Puppies are cute, but the messes they leave behind aren’t.
It’s difficult enough to housebreak them; keeping them from tearing apart your home, when you’re away, just adds to the problem. One effective way to both housebreak a new puppy and to avoid its messes is to kennel train it at a young age.
What the Heck is “Kennel Training,” Anyway?
Kennel training (also known as crate training) involves teaching a puppy to remain in its kennel -- without crying, trying to dig out, or soiling its home -- during those times when you’re away. This isn’t as difficult as it might sound. Wild canines live in dens and, like them, domestic dogs enjoy having a snug hideaway they can call their own.
In most cases, a pup will stay with its mother until it’s 6-8 weeks old. By the time you get the puppy, it’s got the basics down – its eyes are open, it’s weaned, and it can run, eat and play with the best of them. You can start kennel training right away. One of the most beneficial aspects of kennel training is that it can accelerate a housebreaking program: the puppy will quickly learn to “hold it” in order to avoid fouling its den. But take it easy at first – elimination control will always be an issue until your baby’s at least half-grown. Eventually, the pup will realize that it has to follow a bathroom schedule and, before you know it, your new puppy will be housebroken.
To kennel train your puppy, follow these simple rules.
1. Purchase a well-ventilated kennel of the proper size, ideally one with a solid floor. Most kennels are made of wire or plastic. Portable kennels, like those used to transport dogs, work fine. You have two options here: you can buy one or more additional kennels as your puppy grows, or you can buy a single kennel of the size you expect your dog to be when it’s fully grown. But beware: if the kennel is too big, you’ll give the pup the option of eliminating in one corner and then sleeping on the other side of the kennel, thereby defeating one of the purposes of kennel training. If necessary, you can use dividers to reduce the kennel’s usable size until the pup needs the extra space.
2. Put some padding inside the kennel to make the puppy feel more at home. You can buy special padding for this purpose, but an old towel or blanket will do just as well – plus it’ll be easier to clean.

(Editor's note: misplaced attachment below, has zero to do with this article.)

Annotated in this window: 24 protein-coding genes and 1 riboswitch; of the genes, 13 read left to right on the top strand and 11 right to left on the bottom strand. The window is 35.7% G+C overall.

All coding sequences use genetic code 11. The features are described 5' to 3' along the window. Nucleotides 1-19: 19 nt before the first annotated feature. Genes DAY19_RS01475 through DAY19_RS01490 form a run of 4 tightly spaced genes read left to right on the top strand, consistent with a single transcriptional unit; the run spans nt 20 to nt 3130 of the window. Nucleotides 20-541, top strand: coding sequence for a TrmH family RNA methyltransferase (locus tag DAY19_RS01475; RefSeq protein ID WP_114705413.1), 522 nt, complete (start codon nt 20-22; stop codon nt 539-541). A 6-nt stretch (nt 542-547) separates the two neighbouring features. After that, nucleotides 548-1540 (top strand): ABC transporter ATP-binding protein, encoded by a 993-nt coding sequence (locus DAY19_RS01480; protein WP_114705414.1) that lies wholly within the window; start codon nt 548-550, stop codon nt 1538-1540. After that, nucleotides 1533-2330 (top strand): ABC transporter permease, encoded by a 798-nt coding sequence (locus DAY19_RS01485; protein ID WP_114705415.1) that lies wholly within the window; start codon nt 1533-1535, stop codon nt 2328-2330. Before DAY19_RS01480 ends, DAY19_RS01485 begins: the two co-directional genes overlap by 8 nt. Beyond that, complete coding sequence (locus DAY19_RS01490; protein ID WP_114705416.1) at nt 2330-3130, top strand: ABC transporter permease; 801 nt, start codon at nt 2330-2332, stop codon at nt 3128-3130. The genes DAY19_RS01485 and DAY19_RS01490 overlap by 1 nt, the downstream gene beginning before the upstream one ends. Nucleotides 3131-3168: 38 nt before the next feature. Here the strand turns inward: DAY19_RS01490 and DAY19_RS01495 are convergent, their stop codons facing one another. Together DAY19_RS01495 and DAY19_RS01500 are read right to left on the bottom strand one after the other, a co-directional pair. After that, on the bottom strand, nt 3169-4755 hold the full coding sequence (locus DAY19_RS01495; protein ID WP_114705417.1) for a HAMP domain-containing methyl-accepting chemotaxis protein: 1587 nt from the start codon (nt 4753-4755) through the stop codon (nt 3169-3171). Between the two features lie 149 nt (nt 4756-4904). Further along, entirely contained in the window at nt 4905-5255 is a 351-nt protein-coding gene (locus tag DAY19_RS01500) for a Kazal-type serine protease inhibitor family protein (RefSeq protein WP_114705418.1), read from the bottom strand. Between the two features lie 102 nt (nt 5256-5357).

3. Let the pup get used to the kennel. At first, let it play or sleep in the kennel with the door open. If necessary, put a toy or snack inside the kennel in order to entice it inside. Don’t force the pup into the kennel at this point.
4. Once the puppy is comfortable with the kennel, and has begun to stay inside the kennel for more than a few minutes at a time, start closing the door and making the pup stay inside for short periods. Remember not to overdo it at this point: a young puppy won’t be able to “hold it” for more than an hour or two at a time. Praise the puppy extravagantly during and after each training session.
5. Once you’ve let the pup out after one of these sessions, take it immediately to its designated elimination area outside so that it can do its business. This will plant the seed of the notion that it should go to the potty only after it gets out of the kennel, not before. Praise the pup abundantly whenever it manages to “hold it” until it gets to its elimination area.
6. After a few weeks, begin leaving the pup locked in its kennel for a few hours at a time. Eventually, the pup will become comfortable with staying in its “house” for long periods. During this period, the puppy will almost certainly suffer a few elimination accidents. Believe it or not, this is one of the most effective ways for a puppy to learn to control and schedule its elimination. It may seem cruel, but nothing teaches a pup to “hold it” better than having to stay in its kennel with its own waste for several hours. You won’t even need to discipline the pup after such a situation – it’ll feel bad enough on its own. The downside is the fact that you’re the one that has to clean up afterwards!
7. Don’t use the kennel as a place of punishment – the negative feelings the puppy will associate with the kennel will subvert your training efforts.
By the time the pup is 6-8 months old, it should be able to “hold it” for 8 hours or longer – long enough to get through a typical workday. At this point, it’s up to you whether you want to keep the “teenager” restrained during the day. If it’s a problem child with a habit of destroying things, or if you can’t easily “babyproof” your home, kenneling may be the best thing for it. Otherwise, you can gradually give your pup access to specific areas of your home, until it has free run of the whole place.
Eventually, your pup will become comfortable with its new home and will go inside whenever it needs to rest. If you make it clear that this is its “house” during training, it’ll be easy later on to make the pup understand what you mean when you order it to get inside. My own dogs know exactly what I mean when I say “Kennel!” or “Get in your house!” Even the utterance of the word “house” will cause my coonhound to drop everything and kennel up. My Pomeranian’s a bit more obstinate, but she’ll follow a direct order (if only grudgingly). This makes life a lot easier whenever I need to leave the house, and it’s much easier to transport the kids whenever that’s necessary.
Good luck, and happy training!